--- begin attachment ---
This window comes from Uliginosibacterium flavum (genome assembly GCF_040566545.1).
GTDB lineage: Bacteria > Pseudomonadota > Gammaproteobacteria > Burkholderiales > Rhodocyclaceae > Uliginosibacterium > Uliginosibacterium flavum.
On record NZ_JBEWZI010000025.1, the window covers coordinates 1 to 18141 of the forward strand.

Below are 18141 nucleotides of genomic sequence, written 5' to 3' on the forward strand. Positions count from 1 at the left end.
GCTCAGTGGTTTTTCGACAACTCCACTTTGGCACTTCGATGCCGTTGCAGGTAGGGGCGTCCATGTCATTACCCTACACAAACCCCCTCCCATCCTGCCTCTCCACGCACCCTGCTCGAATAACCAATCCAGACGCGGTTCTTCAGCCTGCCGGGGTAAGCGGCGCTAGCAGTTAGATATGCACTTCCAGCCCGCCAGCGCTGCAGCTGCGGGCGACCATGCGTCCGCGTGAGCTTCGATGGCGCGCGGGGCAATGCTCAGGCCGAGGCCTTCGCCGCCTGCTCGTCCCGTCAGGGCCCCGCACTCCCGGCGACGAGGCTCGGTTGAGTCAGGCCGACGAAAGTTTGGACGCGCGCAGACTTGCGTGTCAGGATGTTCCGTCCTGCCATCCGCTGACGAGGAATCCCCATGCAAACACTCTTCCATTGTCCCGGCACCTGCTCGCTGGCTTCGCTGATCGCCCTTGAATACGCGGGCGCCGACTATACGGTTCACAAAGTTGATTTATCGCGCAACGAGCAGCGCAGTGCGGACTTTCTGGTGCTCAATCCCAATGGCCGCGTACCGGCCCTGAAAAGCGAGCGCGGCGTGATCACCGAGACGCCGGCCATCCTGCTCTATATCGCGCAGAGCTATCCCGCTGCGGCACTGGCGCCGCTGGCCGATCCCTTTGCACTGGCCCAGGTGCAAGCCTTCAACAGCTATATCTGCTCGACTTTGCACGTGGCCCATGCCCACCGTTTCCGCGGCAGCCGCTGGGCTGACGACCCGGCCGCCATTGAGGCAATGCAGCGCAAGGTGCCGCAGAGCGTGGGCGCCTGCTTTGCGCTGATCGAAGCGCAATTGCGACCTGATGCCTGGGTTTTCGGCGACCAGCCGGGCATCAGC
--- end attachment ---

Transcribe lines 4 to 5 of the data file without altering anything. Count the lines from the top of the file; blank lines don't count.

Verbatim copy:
Below are 18141 nucleotides of genomic sequence, written 5' to 3' on the forward strand. Positions count from 1 at the left end.
GCTCAGTGGTTTTTCGACAACTCCACTTTGGCACTTCGATGCCGTTGCAGGTAGGGGCGTCCATGTCATTACCCTACACAAACCCCCTCCCATCCTGCCTCTCCACGCACCCTGCTCGAATAACCAATCCAGACGCGGTTCTTCAGCCTGCCGGGGTAAGCGGCGCTAGCAGTTAGATATGCACTTCCAGCCCGCCAGCGCTGCAGCTGCGGGCGACCATGCGTCCGCGTGAGCTTCGATGGCGCGCGGGGCAATGCTCAGGCCGAGGCCTTCGCCGCCTGCTCGTCCCGTCAGGGCCCCGCACTCCCGGCGACGAGGCTCGGTTGAGTCAGGCCGACGAAAGTTTGGACGCGCGCAGACTTGCGTGTCAGGATGTTCCGTCCTGCCATCCGCTGACGAGGAATCCCCATGCAAACACTCTTCCATTGTCCCGGCACCTGCTCGCTGGCTTCGCTGATCGCCCTTGAATACGCGGGCGCCGACTATACGGTTCACAAAGTTGATTTATCGCGCAACGAGCAGCGCAGTGCGGACTTTCTGGTGCTCAATCCCAATGGCCGCGTACCGGCCCTGAAAAGCGAGCGCGGCGTGATCACCGAGACGCCGGCCATCCTGCTCTATATCGCGCAGAGCTATCCCGCTGCGGCACTGGCGCCGCTGGCCGATCCCTTTGCACTGGCCCAGGTGCAAGCCTTCAACAGCTATATCTGCTCGACTTTGCACGTGGCCCATGCCCACCGTTTCCGCGGCAGCCGCTGGGCTGACGACCCGGCCGCCATTGAGGCAATGCAGCGCAAGGTGCCGCAGAGCGTGGGCGCCTGCTTTGCGCTGATCGAAGCGCAATTGCGACCTGATGCCTGGGTTTTCGGCGACCAGCCGGGCATCAGC